When Michael Gorman’s Inhabiting the Cruciform God appeared I read it and even assigned it for a class at Northern and it was there that I began tracking more closely the rather fresh use of “theosis” as a NT category for what is sometimes called “union” with Christ or “participation” in Christ.
An Orthodox friend of mine had put me in touch in previous years with the Orthodox theory of theosis, which I found stimulating even if quite strange to my Western ears-way of thinking, so when Gorman used it I began to probe if it was really the same. No and yet some Yes, is what I thought.
Not long ago I read Grant Macaskill’s attempt to dislodge theosis from Pauline theology in his book, Union with Christ in the New Testament, which I found complicating the issue (which can be good) but disappointing (in not really taking us deeper into the conversation, and his forming it all through “covenant” is a parallel, not penetrating, idea) — yes, he made some good points about the history of the term. His more recent smaller book of lectures didn’t do much for the discussion. Yes, the notions of union and participation are probably more organic to NT categories but they are on the way to theosis and there are some elements of theosis that perhaps can clarify the discussion.
In Gorman’s newest book he takes us further into this discussion about theosis: Participating in Christ: Explorations in Paul’s Theology and Spirituality (#ad).
A quick brief of his on what he is talking about.
Because justification is transformative participation in the life of the God who is revealed in Christ, justification itself entails what the Christian tradition has called theosis, or deification.
Elsewhere I have defined “theosis” in the Pauline context as “transformative participation in the kenotic, cruciform character of God through Spirit-enabled conformity to the incarnate, crucified, and resurrected/glorified Christ.”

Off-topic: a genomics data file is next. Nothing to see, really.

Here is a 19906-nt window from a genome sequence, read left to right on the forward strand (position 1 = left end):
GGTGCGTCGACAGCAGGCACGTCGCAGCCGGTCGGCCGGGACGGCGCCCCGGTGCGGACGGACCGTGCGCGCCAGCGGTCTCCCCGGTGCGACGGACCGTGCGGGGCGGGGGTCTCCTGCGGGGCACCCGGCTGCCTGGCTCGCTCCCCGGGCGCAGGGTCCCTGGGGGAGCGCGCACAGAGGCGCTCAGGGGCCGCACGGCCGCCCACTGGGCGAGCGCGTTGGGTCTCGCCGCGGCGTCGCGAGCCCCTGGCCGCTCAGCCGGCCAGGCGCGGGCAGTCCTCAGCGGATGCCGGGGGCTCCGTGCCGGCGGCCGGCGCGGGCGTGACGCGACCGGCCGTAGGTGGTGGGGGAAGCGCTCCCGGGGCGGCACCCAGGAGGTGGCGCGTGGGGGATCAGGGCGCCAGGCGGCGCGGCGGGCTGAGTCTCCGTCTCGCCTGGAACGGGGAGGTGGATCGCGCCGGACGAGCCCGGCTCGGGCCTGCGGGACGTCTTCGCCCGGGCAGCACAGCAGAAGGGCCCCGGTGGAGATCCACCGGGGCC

I’d put it this way: not quite theosis, of course, but moving in that direction. This very notion of union with Christ, being “in Christ” and “participation in Christ” along with the our indwelling the one who is the fullness of God — well, we’re getting there. Gorman makes four big points:
1. Because this God is revealed in a Messiah who was crucified before being glorified, it is cruciform theosis.
2. At the same time (as we emphasized in chap. 3), such cruciform participation in Christ is suffused with the life of the resurrected/glorified Christ, which makes it life-giving; this cruciform theosis is, paradoxically, resurrectional. Indeed, otherwise it would not be theosis.
3. We must also stress that for Paul theosis is a communal or corporate reality, not merely an individual experience;2 in 2 Corinthians 5:21 Paul says that God acted “so that we would become” God’s righ4.
4. Finally, realizing this corporate, cruciform, resurrectional theosis constitutes the goal of Paul’s mission because he believes it is the mission of God. In sum, theosis in Paul is corporate, cruciform, resurrectional, and missional.
After mentioning Macaskill and not engaging him much, Gorman sets out three ground rules:
First of all, no interpretation of theosis can compromise the Creator-creature distinction.
Second, a text that is theotic will identify, implicitly or explicitly, either one or more divine attributes or else a general divine likeness that is the goal of transformation.
Third, since the New Testament is inherently Christocentric (concerned with the identity and significance of Jesus), there normally needs to be a christological assumption in a potentially theotic text (or its co-text), whether explicit or implicit, that Christ participates in the divine identity.
Gorman is a NT exegete so he focuses on NT texts: 2 Cor 3:18 and 5:21 and then the grace of God in Christ that becomes the grace of of God in us in 2 Cor 8:9.